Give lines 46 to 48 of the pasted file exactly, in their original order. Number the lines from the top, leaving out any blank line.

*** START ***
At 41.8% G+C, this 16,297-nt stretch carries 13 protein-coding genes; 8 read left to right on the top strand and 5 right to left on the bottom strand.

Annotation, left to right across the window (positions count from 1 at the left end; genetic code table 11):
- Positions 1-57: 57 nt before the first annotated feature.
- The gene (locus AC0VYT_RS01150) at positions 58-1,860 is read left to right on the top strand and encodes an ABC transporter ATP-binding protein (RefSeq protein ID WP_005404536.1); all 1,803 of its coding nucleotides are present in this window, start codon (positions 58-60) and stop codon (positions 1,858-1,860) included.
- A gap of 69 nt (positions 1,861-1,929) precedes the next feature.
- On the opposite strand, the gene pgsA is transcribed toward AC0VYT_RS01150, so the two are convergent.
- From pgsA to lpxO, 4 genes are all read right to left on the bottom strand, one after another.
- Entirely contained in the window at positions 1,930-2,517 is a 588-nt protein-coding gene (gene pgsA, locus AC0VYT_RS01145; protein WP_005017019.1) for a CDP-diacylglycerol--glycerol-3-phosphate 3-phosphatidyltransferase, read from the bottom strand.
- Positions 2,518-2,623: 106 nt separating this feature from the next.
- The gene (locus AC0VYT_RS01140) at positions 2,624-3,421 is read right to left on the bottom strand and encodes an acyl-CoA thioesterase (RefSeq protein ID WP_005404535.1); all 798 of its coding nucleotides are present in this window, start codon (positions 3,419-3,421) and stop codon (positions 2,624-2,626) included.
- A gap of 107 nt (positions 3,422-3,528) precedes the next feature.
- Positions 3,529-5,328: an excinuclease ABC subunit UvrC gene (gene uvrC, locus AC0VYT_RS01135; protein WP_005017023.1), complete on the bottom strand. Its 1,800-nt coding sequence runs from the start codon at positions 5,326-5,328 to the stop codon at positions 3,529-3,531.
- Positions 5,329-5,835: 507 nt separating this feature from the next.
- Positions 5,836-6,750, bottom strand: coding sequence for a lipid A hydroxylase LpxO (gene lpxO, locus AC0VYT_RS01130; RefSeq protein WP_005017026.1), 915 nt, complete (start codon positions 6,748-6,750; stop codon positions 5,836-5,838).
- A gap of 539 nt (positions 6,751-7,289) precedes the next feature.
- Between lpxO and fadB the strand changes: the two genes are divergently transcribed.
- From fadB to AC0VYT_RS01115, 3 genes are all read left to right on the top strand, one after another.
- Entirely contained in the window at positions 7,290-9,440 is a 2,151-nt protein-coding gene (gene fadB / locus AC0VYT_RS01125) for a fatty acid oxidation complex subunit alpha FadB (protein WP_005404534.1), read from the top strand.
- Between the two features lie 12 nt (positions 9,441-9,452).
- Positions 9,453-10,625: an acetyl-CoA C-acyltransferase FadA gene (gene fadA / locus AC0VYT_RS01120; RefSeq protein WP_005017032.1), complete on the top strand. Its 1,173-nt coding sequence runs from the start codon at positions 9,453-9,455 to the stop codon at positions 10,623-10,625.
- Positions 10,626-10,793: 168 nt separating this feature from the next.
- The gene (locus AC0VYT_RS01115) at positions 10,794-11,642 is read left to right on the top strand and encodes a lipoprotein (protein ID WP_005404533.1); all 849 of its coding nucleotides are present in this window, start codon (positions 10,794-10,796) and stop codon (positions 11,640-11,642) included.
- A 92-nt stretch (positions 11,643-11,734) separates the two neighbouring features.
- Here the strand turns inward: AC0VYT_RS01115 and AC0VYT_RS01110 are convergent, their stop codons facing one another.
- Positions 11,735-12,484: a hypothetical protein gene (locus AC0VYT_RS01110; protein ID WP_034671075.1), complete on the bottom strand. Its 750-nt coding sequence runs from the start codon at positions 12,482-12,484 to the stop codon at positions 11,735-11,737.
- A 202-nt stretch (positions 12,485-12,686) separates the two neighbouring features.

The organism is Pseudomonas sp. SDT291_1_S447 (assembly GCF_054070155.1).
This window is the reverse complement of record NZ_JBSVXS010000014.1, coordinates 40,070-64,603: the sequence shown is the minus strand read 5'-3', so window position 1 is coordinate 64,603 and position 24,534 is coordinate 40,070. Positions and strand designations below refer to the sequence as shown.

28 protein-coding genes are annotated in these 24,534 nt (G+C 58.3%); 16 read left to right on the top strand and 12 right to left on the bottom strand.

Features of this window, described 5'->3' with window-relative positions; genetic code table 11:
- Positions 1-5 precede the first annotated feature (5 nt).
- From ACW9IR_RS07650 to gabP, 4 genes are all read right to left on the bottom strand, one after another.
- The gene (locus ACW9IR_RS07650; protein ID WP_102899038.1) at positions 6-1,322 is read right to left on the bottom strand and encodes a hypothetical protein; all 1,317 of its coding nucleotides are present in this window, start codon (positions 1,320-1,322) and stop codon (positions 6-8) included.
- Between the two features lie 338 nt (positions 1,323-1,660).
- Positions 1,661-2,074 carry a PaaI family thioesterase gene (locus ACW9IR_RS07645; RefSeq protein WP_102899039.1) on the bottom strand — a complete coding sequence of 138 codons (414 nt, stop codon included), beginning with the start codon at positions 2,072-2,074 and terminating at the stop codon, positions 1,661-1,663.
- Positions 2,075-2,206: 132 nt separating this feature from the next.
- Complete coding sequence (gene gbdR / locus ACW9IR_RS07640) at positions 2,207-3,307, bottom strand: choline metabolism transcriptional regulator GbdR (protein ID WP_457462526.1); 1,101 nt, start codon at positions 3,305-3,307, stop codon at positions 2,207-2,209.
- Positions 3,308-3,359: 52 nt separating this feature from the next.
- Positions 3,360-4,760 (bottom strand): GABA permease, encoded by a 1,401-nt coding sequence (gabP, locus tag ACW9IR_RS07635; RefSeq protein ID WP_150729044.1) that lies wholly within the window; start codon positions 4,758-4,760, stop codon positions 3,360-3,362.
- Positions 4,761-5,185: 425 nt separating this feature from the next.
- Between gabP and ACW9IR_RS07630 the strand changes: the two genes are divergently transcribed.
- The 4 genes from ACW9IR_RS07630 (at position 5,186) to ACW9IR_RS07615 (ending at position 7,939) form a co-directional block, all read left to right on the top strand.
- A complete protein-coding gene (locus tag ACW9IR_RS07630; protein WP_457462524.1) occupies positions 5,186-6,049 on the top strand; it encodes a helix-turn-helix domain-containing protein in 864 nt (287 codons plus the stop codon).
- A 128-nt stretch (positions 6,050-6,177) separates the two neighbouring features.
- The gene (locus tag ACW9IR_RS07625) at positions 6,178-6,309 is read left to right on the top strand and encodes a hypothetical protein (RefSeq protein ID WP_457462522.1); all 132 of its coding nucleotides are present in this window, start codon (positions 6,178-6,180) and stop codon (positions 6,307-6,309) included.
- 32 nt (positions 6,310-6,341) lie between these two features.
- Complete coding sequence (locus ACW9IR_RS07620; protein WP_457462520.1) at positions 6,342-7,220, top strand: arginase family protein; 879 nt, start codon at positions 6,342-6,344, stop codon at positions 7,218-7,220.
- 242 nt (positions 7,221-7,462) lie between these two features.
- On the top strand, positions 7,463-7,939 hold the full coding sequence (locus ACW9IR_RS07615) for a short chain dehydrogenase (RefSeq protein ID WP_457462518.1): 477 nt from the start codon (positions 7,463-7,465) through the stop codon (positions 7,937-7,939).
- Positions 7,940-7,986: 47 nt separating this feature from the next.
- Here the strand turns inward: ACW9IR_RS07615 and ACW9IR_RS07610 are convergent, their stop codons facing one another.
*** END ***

- 32 nt (positions 6,310-6,341) lie between these two features.
- Complete coding sequence (locus ACW9IR_RS07620; protein WP_457462520.1) at positions 6,342-7,220, top strand: arginase family protein; 879 nt, start codon at positions 6,342-6,344, stop codon at positions 7,218-7,220.
- 242 nt (positions 7,221-7,462) lie between these two features.